Excess winter deaths in Europe: A multi-country descriptive analysis

Tom Fowler*, Rosamund J. Southgate, Thomas Waite, Ruth Harrell, Sari Kovats, Angie Bone, Yvonne Doyle, Virginia Murray

*Corresponding author for this work

Research output: Contribution to journalArticlepeer-review

79 Citations (Scopus)

Abstract

Background: Winter deaths are a known health and social care challenge for many countries. A previous international comparison showed significant differences in excess winter deaths across Europe in the 1990s, with the northern countries having lower excess winter mortality than those in southern Europe. Methods: The Excess Winter Deaths Index (EWDI) is the ratio of deaths in the winter period (December to March) compared with deaths in the non-winter period. Data from the Eurostat database and national registries were used to calculate the EWDI for 31 countries in Europe across the time period 2002/2003 to 2010/2011. Results: National EWDI values show heterogeneity, with a broad pattern of increasing EWDI values from northern to southern Europe and increasing mean winter temperature (r2 = 0.50, P > 0.0001). Malta, Portugal, Spain, Cyprus and Belgium all had an EWDI that was statistically significantly higher than the average EWDI for the other 30 European countries. There was no clear association between country-level EWDI and the level of inter-annual variability in winter temperature across Europe. Discussion: This article demonstrates the differences in EWDI that exist between European countries with implications for both research and policy. Many deaths may be avoidable as environmental, social and personal factors are known to contribute to winter mortality. We now need to work to better understand the causes of inter-country differences.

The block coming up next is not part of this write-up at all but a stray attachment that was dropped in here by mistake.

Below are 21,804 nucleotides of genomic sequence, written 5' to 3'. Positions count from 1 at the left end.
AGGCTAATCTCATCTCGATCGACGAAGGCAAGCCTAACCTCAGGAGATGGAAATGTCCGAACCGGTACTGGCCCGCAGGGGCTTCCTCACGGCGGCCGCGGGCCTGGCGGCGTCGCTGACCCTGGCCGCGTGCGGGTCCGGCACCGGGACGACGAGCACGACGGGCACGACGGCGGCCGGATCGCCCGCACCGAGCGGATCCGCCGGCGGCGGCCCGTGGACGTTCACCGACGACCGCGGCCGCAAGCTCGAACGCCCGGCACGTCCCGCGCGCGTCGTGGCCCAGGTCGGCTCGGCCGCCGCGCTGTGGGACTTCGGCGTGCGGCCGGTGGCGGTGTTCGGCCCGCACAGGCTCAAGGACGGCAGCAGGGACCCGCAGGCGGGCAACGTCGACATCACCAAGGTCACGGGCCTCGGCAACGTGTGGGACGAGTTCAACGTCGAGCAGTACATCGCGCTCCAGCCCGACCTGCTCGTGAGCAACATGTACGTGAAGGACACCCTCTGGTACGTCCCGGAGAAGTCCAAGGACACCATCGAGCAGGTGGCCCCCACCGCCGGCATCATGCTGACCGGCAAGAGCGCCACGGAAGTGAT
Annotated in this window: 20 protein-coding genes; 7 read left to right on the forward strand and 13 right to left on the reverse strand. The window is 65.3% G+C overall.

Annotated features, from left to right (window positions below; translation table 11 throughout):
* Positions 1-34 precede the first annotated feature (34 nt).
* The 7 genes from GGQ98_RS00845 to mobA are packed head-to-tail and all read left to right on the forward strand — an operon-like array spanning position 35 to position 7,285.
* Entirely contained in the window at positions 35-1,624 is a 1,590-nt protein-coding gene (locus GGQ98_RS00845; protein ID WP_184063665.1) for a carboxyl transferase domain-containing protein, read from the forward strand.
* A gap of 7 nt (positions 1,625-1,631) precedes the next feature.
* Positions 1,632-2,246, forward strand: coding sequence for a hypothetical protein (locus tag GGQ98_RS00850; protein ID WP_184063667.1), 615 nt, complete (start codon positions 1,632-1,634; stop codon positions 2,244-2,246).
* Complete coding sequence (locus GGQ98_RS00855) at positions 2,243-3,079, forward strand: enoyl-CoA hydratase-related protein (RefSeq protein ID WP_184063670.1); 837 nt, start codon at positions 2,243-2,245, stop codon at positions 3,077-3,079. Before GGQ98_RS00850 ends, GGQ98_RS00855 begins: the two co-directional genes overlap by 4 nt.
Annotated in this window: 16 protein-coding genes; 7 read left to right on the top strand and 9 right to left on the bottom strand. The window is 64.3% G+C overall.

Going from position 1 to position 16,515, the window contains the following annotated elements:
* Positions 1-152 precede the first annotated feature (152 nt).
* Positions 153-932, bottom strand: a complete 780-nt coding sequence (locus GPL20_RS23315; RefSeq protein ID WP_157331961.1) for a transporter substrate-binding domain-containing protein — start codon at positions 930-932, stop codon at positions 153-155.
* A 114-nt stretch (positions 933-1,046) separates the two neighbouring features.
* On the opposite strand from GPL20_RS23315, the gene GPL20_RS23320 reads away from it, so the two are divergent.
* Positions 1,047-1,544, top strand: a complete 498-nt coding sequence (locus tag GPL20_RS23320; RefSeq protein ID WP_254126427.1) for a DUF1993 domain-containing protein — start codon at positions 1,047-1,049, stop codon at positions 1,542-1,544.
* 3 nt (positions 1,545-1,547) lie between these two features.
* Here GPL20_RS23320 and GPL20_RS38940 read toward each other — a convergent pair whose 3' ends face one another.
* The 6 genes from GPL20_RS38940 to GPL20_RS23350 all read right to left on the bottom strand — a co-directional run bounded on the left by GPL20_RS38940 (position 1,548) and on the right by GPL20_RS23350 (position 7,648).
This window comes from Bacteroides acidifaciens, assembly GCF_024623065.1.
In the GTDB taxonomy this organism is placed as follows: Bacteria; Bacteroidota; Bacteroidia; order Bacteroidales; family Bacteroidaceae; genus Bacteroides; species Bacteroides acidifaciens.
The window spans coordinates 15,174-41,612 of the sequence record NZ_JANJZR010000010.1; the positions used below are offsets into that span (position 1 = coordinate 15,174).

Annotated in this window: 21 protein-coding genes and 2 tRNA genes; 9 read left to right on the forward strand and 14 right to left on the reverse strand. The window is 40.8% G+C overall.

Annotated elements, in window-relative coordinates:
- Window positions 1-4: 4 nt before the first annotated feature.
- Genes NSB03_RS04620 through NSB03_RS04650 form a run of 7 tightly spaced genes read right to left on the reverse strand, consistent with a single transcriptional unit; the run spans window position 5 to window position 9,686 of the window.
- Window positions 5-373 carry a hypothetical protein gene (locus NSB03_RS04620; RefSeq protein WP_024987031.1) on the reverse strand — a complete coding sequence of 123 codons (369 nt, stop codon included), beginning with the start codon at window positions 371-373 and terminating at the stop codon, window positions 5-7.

Original languageEnglish
Pages (from-to)339-345
Number of pages7
JournalEuropean Journal of Public Health
Volume25
Issue number2
DOIs
Publication statusPublished - 1 Apr 2015

Fingerprint

Dive into the research topics of 'Excess winter deaths in Europe: A multi-country descriptive analysis'. Together they form a unique fingerprint.

Cite this